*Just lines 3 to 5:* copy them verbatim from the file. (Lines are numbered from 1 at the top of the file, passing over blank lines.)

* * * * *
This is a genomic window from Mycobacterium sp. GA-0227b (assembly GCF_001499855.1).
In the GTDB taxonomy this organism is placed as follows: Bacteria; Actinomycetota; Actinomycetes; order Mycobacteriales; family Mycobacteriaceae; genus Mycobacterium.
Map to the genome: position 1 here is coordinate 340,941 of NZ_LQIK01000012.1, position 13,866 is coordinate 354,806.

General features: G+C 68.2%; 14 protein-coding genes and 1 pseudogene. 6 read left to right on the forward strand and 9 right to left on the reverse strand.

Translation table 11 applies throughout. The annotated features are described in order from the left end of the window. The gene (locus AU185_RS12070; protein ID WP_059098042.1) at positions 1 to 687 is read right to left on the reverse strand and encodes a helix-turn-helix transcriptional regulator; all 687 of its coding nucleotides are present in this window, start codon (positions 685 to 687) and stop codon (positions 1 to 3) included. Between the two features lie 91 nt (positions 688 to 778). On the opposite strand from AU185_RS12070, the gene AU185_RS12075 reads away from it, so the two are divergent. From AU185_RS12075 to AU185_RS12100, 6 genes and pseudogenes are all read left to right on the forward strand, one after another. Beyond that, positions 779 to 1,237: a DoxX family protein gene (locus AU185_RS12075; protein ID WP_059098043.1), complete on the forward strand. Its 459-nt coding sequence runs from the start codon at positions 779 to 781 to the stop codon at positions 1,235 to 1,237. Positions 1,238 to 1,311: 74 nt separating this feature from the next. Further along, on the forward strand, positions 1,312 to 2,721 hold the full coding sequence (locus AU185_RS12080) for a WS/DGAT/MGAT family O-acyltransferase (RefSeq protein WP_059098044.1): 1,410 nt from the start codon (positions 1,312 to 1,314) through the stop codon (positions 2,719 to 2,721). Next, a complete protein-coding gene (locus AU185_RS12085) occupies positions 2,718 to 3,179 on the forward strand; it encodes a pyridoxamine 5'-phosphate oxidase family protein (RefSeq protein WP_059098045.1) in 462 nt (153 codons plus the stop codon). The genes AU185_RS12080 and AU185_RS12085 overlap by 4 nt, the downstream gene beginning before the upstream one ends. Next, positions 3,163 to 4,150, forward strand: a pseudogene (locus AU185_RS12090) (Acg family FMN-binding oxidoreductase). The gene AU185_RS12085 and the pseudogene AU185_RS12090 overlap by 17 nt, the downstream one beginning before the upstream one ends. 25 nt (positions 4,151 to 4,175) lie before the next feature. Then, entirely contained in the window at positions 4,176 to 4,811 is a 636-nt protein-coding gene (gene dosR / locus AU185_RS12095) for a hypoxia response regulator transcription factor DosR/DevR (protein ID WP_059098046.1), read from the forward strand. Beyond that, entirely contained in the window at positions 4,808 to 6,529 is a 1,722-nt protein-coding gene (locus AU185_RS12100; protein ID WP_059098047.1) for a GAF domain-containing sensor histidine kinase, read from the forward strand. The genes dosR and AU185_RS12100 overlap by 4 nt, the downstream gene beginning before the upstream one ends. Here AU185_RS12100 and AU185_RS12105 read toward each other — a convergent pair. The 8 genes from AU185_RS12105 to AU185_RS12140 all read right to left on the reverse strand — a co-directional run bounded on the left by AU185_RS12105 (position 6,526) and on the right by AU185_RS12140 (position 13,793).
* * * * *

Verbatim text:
Map to the genome: position 1 here is coordinate 340,941 of NZ_LQIK01000012.1, position 13,866 is coordinate 354,806.

General features: G+C 68.2%; 14 protein-coding genes and 1 pseudogene. 6 read left to right on the forward strand and 9 right to left on the reverse strand.

Translation table 11 applies throughout. The annotated features are described in order from the left end of the window. The gene (locus AU185_RS12070; protein ID WP_059098042.1) at positions 1 to 687 is read right to left on the reverse strand and encodes a helix-turn-helix transcriptional regulator; all 687 of its coding nucleotides are present in this window, start codon (positions 685 to 687) and stop codon (positions 1 to 3) included. Between the two features lie 91 nt (positions 688 to 778). On the opposite strand from AU185_RS12070, the gene AU185_RS12075 reads away from it, so the two are divergent. From AU185_RS12075 to AU185_RS12100, 6 genes and pseudogenes are all read left to right on the forward strand, one after another. Beyond that, positions 779 to 1,237: a DoxX family protein gene (locus AU185_RS12075; protein ID WP_059098043.1), complete on the forward strand. Its 459-nt coding sequence runs from the start codon at positions 779 to 781 to the stop codon at positions 1,235 to 1,237. Positions 1,238 to 1,311: 74 nt separating this feature from the next. Further along, on the forward strand, positions 1,312 to 2,721 hold the full coding sequence (locus AU185_RS12080) for a WS/DGAT/MGAT family O-acyltransferase (RefSeq protein WP_059098044.1): 1,410 nt from the start codon (positions 1,312 to 1,314) through the stop codon (positions 2,719 to 2,721). Next, a complete protein-coding gene (locus AU185_RS12085) occupies positions 2,718 to 3,179 on the forward strand; it encodes a pyridoxamine 5'-phosphate oxidase family protein (RefSeq protein WP_059098045.1) in 462 nt (153 codons plus the stop codon). The genes AU185_RS12080 and AU185_RS12085 overlap by 4 nt, the downstream gene beginning before the upstream one ends. Next, positions 3,163 to 4,150, forward strand: a pseudogene (locus AU185_RS12090) (Acg family FMN-binding oxidoreductase). The gene AU185_RS12085 and the pseudogene AU185_RS12090 overlap by 17 nt, the downstream one beginning before the upstream one ends. 25 nt (positions 4,151 to 4,175) lie before the next feature. Then, entirely contained in the window at positions 4,176 to 4,811 is a 636-nt protein-coding gene (gene dosR / locus AU185_RS12095) for a hypoxia response regulator transcription factor DosR/DevR (protein ID WP_059098046.1), read from the forward strand. Beyond that, entirely contained in the window at positions 4,808 to 6,529 is a 1,722-nt protein-coding gene (locus AU185_RS12100; protein ID WP_059098047.1) for a GAF domain-containing sensor histidine kinase, read from the forward strand. The genes dosR and AU185_RS12100 overlap by 4 nt, the downstream gene beginning before the upstream one ends. Here AU185_RS12100 and AU185_RS12105 read toward each other — a convergent pair. The 8 genes from AU185_RS12105 to AU185_RS12140 all read right to left on the reverse strand — a co-directional run bounded on the left by AU185_RS12105 (position 6,526) and on the right by AU185_RS12140 (position 13,793).